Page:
4-H’ers show off cats, pet menagerie to open county fair
photo by: Elvyn Jones
While waiting his turn to show his cat, Opie, at the Douglas County 4-H Fair pet show on Saturday, 15-year-old Blake Wohler scoffed when asked if he had trained his cat for the event.
“You really can’t train a cat,” the Meadowlark 4-H Club member said. “I guess you can, but it would take a long time.”
His sister Brenna Wohler, 8, made it clear how indifferent Opie can be at the show: “Opie jumped off the (judging) table to the floor last year,” she said.
It doesn’t matter much if Opie is feeling rebellious. Blake said the judges at the show knew better than to expect obedience from cats. Instead, Blake said they’d be looking for how well a cat was groomed and taken care of and what its owner knew about caring for it.
The Wohler family lives in Lawrence and doesn’t have room to keep livestock, so Blake said this was the only event at the Douglas County Fair that he would be participating in. In a way, that’s the point of the pet shows, said Margaret Kalb, the Douglas County Fair Board’s executive secretary. Saturday’s shows — for cats, dogs and smaller “hand pets” — ensured that the fair experience was accessible to all kids in Douglas County, not just those from rural areas.
Just like in years past, the pet shows were the first events of the Douglas County Fair. Twenty-five 4-H’ers took part in the cat and hand pet shows, and 30 animals went before the judges. The hand pet category included a wide variety of animals, from turtles found in a Douglas County pond to furry animals like a pet rabbit that happened to show up at a 4-H’er’s yard.
For some of the contestants, such as 10-year-old Hunter Harding, the cat show was just the first of a full slate of 4-H shows. Among other events, the Palmyra 4-H Club member will show his brown Jersey heifer in the dairy show, an event he prefers to the cat show because he has more control over his animal.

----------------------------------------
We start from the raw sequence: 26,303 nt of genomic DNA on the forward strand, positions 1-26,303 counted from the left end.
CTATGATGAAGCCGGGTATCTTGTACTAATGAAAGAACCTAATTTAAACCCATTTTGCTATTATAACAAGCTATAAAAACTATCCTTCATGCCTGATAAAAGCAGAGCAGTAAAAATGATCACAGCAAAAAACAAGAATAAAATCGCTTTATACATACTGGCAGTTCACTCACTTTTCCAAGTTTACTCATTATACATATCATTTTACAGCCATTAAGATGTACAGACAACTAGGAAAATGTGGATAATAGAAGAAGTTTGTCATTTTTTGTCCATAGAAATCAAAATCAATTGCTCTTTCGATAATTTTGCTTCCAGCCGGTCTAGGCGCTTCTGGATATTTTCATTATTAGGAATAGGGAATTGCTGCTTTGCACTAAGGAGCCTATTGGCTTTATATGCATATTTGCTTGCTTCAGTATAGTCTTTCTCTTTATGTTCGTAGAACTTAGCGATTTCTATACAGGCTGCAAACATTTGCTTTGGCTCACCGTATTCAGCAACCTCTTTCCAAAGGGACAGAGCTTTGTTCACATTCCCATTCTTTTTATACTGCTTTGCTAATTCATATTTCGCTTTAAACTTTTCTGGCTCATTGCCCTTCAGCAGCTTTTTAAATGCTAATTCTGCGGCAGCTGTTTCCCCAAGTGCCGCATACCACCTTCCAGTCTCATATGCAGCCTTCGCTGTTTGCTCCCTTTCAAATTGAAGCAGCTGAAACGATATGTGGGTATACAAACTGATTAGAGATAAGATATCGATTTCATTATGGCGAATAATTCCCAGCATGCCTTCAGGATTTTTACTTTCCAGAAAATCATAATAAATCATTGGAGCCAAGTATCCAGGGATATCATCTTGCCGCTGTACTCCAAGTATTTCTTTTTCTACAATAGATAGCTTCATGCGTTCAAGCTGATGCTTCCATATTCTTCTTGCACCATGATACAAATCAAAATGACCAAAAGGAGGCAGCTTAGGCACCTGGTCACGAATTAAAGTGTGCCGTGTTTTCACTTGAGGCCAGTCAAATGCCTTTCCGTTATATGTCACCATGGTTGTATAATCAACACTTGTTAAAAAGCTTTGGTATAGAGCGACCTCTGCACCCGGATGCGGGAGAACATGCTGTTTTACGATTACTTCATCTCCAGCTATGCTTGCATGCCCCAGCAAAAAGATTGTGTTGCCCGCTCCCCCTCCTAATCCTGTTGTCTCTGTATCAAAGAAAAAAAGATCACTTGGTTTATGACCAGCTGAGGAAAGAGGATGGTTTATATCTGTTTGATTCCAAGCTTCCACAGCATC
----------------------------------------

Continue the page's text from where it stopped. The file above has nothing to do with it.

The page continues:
“I have a halter on her,” he said of the heifer.
Hunter’s cat, Sunny, is not a pampered house cat.
“He stays outside,” he said. “He’ll come up and eat cat food sometimes, but I think he mostly lives on mice. He’s friendly — will come up and jump on you.”
Among the menagerie of hand pets entered in Saturday’s show was Raisin, a hairless guinea pig belonging to 11-year-old 4-Leaf Clover 4-H Club member Pearl Hoover.
“He couldn’t survive with no hair in the wild,” Pearl said of her brown-skinned pet. “They had to be genetically bred.”
Raisin’s breed is prone to skin infections, Pearl said. To address that, she gives him rubdowns with coconut oil even though he’s isolated from other animals.
“He has a cage, but I take him out to cuddle a lot,” she said. “He also has special places in the house he can run free.”
Other animals, like Birgitte Theroff’s albino Java dove, Noel, have fewer restrictions on where they can go.
“She has a dog cage, but she gets out to fly around the house,” the 14-year-old Clinton Eagles 4-H’er said. “Our dogs and cats don’t like when that happens. They’re scared of her.”
Birgitte said the dove didn’t like the small cage she was contained in for the show and was probably yearning to stretch her wings in the expansive exhibit hall.
“She’s letting me know she’s not very happy,” Birgitte said. “I’ve taught her to ring a bell when she wants out of the cage.”